This is where we find ourselves as Christian people living in a secular world… The reality is that we are living on both timelines simultaneously. We are being pulled between worldly temptations and cares. We are being called to something more.

Our job, then, is find those moments when we can point to the Kingdom of God as it breaks through in the world. Our job is to help make it happen and to encourage it. Our job is to look for something that goes beyond our worldly expectations and make room for something extraordinary.

I was reminded of this very recently on a Netflix original television series called Master of None. In the scene I’m thinking of, the two main characters, Dev and Rachel, were having dinner in Nashville, TN at a rib joint. They had ordered way too much food, especially because Rachel was a vegetarian and Dev couldn’t decide which meat he wanted to try. 

Dev said, “Let’s look on the bright side… Maybe on the way home, we’ll meet a homeless person to give it to.” Rachel responded, “Or even better, maybe we’ll discover that Nashville has eradicated the problem of homelessness and we’ll have to throw it away.”

That’s what redemption looks like—it turns things on its head and looks at things in new and unexpected ways. It’s partly about having a vision and its partly about helping it to happen. The best thing is that redemption can start small. Just this week, I encountered it at least twice.

On Friday, my friend Judy wanted some company to brave the mall to return some clothes to a store. I agreed to tag along because, well, that’s what friends do—even on Black Friday, perhaps the longest and hardest day of the year for those who work in retail sales. We headed to this children’s clothing store—and were greeted by a friendly young woman who immediately jumped in and tried to find the right sizes and styles to replace the clothes we were returning. She was a dynamo.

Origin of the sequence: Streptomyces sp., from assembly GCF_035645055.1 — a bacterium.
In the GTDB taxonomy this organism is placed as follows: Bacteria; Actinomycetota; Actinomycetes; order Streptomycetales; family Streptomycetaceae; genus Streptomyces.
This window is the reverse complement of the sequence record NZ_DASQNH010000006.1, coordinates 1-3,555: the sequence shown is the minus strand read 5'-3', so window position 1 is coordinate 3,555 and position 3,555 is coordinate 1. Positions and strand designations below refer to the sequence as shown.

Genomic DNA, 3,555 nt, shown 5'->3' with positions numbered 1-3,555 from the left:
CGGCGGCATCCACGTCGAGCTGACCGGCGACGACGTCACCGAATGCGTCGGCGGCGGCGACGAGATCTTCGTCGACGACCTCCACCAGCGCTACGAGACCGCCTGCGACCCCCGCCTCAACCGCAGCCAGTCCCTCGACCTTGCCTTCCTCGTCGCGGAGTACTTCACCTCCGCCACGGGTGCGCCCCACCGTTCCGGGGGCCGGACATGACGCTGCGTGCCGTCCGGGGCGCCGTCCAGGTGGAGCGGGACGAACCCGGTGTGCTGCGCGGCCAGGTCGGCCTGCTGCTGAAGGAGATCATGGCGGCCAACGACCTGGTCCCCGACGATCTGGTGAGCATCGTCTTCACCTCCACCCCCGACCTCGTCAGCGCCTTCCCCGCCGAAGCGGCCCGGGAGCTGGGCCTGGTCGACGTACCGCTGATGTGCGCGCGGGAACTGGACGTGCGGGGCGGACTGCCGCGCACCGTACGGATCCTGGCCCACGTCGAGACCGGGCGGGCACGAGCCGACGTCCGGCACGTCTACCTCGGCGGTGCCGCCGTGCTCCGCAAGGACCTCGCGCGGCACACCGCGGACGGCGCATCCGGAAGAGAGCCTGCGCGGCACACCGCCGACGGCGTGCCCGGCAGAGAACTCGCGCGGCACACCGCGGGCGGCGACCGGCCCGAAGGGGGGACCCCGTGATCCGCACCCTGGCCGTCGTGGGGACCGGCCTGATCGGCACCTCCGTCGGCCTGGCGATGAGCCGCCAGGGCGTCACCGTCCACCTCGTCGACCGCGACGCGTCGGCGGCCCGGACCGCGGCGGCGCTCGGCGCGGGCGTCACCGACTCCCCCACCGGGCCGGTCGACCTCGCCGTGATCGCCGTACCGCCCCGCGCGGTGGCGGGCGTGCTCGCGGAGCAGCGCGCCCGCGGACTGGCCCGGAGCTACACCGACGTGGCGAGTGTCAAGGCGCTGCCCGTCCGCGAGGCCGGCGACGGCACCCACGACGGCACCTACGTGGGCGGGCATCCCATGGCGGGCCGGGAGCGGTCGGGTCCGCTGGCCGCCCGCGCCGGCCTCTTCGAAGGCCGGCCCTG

As we finished the transaction, my friend said, “Thanks so much for all your help! We are off to find hot chocolate now.” This young woman said “You are so lucky! I love hot chocolate.” My friends immediate response, “Then we’ll bring you some…” The cashier looked startled, but said “that would be amazing.” And so we took off on our mission of mercy…and it felt great.

Last night, an email arrived in my inbox from the NextDoor online community. This is a social media site that brings together people who live in the same area into neighborhood groups so that they can share messages, offer items for sale and the like.  Let me read you this one fellow’s quick message to our Belmont community. He said: If you drive up Davey Glen and see a guy with a bike on a sidewalk ( not too far from Whispers Cafe) , please consider giving him a lift! I see him there often. He is not able to push his bike up the hill. Yesterday he was there waiting for a lift for three hours ( in such cold)! So if you see him and you have space for his bike, see you can help him out! (He lives just up the hill.)”  Now, I extend this man’s invitation to you… if you see this man, give him a hand if you can. You won’t regret it.

Here’s my point: Everyone in the world has opportunities to make a difference. Your platform and influence may be broad or narrow, your impact may be small or immense, but every time we have an opportunity to point to the light and we do it, it makes a difference. Every time someone offers us help and we accept it graciously, we become part of bringing grace into the world.

In this past week, we have celebrated gratitude in Thanksgiving and today we are pointing to the great opportunity that each new year brings. God has called us to be alert and to watch. God has promised us transformation and invited us to be part of it.

Preached by the Rev. Hailey McKeefry Delmas at the Church of the Epiphany, San Carlos, on December 30th, 2015. (Advent I, Year C)